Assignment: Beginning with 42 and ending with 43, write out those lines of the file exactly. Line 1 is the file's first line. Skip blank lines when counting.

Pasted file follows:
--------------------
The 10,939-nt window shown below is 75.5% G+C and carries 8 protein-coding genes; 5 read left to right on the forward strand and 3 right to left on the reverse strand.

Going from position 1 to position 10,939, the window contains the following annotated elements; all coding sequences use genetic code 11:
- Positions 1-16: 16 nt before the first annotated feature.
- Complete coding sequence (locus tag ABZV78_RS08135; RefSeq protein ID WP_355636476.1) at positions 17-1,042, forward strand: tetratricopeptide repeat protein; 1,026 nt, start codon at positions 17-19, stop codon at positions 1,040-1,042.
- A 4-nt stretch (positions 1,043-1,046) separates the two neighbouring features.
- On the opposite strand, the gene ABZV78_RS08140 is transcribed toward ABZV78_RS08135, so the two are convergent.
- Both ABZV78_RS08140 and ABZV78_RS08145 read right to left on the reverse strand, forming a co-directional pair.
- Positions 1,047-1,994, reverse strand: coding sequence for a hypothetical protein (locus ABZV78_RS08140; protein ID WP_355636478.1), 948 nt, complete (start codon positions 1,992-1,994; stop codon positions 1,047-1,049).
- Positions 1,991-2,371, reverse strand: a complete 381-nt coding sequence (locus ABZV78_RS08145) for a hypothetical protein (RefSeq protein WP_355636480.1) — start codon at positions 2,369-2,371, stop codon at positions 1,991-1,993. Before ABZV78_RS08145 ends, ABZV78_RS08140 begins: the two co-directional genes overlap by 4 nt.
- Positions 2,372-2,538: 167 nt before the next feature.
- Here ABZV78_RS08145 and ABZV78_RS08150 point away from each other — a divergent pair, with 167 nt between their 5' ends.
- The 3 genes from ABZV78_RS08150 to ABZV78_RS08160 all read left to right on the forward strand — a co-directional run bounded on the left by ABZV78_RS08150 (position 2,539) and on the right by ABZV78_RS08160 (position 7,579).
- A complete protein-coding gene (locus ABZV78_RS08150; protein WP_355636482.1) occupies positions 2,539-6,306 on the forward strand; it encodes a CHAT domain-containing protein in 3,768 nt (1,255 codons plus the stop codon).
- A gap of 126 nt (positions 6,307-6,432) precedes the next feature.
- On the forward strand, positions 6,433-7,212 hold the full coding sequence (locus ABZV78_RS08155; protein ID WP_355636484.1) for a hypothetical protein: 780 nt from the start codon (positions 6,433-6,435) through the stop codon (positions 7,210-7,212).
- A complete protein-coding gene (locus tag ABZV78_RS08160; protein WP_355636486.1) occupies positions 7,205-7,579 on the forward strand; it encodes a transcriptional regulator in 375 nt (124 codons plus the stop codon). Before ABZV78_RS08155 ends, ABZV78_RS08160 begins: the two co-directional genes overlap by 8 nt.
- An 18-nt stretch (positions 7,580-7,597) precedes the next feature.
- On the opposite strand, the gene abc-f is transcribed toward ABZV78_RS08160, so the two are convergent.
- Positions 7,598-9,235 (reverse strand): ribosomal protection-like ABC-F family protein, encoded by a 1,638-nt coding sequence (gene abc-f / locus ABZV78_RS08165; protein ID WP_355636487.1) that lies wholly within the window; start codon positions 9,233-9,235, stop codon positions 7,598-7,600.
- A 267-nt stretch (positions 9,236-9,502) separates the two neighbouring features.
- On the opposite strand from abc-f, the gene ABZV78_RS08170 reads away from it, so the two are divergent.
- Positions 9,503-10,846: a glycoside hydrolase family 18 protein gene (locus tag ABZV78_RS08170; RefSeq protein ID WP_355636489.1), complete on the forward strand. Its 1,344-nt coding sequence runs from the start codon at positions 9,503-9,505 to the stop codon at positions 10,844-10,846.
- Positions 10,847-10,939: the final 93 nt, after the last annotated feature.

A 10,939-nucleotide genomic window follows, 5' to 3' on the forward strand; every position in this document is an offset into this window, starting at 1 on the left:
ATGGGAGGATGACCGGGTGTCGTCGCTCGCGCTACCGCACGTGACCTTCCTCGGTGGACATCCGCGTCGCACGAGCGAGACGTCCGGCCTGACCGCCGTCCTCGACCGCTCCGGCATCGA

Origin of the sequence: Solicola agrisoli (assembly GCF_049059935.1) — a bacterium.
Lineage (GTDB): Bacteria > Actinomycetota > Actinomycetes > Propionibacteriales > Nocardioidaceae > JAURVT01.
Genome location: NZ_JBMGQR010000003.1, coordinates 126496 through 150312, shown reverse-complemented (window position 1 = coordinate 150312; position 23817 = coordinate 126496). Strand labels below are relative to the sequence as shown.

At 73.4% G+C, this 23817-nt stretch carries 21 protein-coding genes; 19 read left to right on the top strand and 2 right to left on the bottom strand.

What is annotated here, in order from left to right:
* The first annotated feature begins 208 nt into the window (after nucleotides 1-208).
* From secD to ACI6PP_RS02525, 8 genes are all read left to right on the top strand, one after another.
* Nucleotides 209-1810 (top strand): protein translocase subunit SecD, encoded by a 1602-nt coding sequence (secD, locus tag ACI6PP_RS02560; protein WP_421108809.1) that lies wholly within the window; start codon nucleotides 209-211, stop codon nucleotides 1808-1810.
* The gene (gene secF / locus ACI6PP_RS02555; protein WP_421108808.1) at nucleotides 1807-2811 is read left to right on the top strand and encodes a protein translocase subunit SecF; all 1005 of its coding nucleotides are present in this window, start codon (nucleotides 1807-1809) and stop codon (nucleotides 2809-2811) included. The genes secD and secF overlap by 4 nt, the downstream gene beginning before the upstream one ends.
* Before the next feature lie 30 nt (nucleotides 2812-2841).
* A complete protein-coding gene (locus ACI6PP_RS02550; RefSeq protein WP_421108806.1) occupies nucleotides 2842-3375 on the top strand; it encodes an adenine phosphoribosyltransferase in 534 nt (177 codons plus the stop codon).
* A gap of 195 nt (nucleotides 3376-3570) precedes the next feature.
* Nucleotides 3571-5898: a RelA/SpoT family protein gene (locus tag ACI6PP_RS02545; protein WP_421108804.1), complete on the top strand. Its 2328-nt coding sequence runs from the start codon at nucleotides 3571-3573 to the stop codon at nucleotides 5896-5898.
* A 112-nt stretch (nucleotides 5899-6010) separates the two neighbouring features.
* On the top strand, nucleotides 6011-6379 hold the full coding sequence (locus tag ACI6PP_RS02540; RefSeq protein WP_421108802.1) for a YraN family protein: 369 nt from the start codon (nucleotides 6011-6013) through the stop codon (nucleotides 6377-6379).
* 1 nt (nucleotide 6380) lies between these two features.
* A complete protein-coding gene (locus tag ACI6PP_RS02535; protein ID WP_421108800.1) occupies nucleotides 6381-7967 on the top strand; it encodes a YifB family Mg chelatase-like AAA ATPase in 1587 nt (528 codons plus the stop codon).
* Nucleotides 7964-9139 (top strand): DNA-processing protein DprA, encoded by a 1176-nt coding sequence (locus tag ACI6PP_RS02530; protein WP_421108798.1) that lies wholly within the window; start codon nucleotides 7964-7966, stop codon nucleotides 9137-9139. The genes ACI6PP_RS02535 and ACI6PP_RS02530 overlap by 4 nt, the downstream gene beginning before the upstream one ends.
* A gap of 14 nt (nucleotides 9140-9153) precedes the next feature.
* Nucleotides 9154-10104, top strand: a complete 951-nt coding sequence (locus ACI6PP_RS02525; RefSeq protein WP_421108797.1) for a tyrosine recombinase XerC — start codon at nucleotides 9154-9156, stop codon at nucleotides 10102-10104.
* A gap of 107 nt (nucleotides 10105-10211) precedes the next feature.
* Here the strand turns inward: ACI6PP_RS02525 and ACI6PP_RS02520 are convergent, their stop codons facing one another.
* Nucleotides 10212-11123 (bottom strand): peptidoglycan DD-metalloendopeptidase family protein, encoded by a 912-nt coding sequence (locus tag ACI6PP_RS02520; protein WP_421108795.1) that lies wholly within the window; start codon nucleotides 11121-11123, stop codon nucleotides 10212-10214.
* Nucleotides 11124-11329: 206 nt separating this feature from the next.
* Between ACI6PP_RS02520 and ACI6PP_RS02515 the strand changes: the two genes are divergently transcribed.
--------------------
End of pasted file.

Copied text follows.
* A complete protein-coding gene (locus tag ACI6PP_RS02535; protein ID WP_421108800.1) occupies nucleotides 6381-7967 on the top strand; it encodes a YifB family Mg chelatase-like AAA ATPase in 1587 nt (528 codons plus the stop codon).
* Nucleotides 7964-9139 (top strand): DNA-processing protein DprA, encoded by a 1176-nt coding sequence (locus tag ACI6PP_RS02530; protein WP_421108798.1) that lies wholly within the window; start codon nucleotides 7964-7966, stop codon nucleotides 9137-9139. The genes ACI6PP_RS02535 and ACI6PP_RS02530 overlap by 4 nt, the downstream gene beginning before the upstream one ends.